469-202-4154

SEOPlano.com - Plano, TX

Click fraud service discovered to be using Google trademark and advertising on YouTube

click-fraudJuly 29, 2014

Online security expert Brian Krebs recently discovered a scam in which a Russian hacker is not only defrauding Google AdWords customers but actually using Google’s trademark, advertising the scam in instructional YouTube videos, and corresponding with customers using Gmail accounts.

The scam is a click fraud service known as GoodGoogle and its aim is to block competitors’ ads and/or run down the budgets of competitors’ ads.

GoodGoogle’s promise

GoodGoogle has drawn many customers into its scam since as early as January of 2012 by offering this promise: “Are you tired of the competition in Google AdWords that take your first position and quality traffic? I will help you get rid once and for all competitors in Google AdWords.”

For an upfront payment in virtual currency, GoodGoogle will block from three to ten competitors ads for 24 hours for $100 each. The price goes down to $80 per ad when the advertiser orders GoodGoogle to block between 15 and 30 ads for up to 24 hours. Or for a flat fee of $1,000, GoodGoogle will block a handful of competitors’ ads indefinitely. Both a la carte and subscriptions are offered. Whoever is running GoodGoogle actually offers a three week warranty.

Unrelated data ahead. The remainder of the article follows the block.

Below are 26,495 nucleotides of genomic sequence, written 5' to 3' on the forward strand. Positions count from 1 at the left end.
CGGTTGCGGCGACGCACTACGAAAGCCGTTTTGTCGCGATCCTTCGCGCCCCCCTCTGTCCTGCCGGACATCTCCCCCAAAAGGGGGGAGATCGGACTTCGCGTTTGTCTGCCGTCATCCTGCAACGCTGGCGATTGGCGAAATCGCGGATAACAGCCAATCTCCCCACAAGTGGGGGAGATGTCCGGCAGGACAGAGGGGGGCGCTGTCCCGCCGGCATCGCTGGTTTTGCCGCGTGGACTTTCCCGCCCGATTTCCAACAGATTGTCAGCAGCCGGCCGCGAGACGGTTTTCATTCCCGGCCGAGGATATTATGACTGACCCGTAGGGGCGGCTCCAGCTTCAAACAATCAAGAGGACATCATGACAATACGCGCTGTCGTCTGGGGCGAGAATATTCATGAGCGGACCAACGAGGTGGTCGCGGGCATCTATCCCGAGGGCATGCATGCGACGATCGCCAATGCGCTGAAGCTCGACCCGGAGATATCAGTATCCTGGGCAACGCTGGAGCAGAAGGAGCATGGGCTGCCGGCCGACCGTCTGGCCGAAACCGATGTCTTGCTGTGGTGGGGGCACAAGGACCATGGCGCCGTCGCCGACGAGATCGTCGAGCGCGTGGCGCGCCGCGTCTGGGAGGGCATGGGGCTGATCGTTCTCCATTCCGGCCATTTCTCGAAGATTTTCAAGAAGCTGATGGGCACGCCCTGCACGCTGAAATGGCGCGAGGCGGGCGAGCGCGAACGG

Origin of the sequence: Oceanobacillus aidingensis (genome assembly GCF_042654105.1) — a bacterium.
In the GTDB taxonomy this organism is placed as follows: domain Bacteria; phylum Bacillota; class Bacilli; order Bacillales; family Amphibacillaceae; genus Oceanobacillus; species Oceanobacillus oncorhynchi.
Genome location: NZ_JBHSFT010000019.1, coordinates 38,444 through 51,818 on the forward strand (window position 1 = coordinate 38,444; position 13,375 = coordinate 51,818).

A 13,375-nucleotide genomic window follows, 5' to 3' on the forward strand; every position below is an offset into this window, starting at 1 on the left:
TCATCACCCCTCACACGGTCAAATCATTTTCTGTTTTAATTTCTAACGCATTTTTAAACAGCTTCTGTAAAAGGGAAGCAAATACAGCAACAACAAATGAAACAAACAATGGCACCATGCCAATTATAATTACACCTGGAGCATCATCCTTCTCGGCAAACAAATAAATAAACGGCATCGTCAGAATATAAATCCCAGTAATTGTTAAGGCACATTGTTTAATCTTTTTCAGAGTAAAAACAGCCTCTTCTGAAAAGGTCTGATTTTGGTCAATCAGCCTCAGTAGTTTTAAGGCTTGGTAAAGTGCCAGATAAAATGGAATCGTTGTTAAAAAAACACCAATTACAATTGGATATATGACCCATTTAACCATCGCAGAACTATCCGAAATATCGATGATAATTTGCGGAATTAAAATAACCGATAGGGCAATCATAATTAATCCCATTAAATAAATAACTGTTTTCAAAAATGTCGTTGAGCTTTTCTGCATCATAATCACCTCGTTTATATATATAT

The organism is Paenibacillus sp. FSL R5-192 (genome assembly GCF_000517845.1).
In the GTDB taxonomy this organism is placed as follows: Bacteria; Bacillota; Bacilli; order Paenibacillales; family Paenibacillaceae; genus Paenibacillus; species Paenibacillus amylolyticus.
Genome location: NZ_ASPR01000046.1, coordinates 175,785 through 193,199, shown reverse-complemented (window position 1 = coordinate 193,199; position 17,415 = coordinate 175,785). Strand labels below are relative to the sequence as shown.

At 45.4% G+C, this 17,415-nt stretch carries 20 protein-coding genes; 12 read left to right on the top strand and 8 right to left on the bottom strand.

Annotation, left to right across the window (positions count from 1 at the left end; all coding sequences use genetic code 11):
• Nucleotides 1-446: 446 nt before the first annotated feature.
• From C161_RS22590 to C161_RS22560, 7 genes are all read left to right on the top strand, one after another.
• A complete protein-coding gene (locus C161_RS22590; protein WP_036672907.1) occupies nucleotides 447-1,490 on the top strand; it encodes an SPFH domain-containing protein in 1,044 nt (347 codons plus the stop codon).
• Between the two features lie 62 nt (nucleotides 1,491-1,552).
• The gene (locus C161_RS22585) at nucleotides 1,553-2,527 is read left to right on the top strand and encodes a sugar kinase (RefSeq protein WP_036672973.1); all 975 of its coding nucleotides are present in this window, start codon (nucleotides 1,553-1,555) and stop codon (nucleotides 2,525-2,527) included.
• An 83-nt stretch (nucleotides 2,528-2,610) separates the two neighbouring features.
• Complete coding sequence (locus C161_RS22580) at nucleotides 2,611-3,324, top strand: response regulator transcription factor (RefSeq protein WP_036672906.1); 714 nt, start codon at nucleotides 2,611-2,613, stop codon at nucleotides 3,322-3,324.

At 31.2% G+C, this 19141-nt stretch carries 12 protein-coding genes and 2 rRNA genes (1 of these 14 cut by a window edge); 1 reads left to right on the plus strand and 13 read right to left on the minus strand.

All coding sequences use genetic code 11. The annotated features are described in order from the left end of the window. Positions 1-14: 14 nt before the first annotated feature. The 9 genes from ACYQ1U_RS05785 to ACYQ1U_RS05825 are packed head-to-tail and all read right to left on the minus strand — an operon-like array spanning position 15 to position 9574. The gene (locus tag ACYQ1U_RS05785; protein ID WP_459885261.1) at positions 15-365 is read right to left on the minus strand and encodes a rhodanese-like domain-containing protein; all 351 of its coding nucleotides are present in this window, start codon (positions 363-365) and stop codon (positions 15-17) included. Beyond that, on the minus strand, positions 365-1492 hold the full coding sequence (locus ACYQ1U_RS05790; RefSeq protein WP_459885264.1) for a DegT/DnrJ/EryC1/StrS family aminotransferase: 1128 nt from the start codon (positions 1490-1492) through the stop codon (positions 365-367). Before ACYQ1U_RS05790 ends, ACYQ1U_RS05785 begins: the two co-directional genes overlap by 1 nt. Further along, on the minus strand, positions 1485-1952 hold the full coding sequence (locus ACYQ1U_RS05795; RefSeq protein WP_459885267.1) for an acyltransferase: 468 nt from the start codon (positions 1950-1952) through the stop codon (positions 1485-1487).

Krebs reached GoodGoogle via instant message, but said the person answering would not discuss how the product works. Instead he pointed Krebs to a forum where he “could find dozens of happy customers to vouch for the efficacy of the service.”

How the scam has eluded Google’s detection

How has this click fraud service avoided Google’s detection for at least two and a half years? Researcher Nicholas Weaver of the International Computer Science Institute and the University of California at Berkeley speculates that they’ve escaped Google’s anti-fraud systems by using two components: a botnet, which is a private network of computers dedicated to automated clicking, and software that controls the clicking of the bots to make their clicking appear as if it is organic from search results.

Krebs predicted it is only a matter of time before Google shuts down GoodGoogle and locates the individual who is behind it all, since this individual is using Gmail accounts and posting videos to YouTube.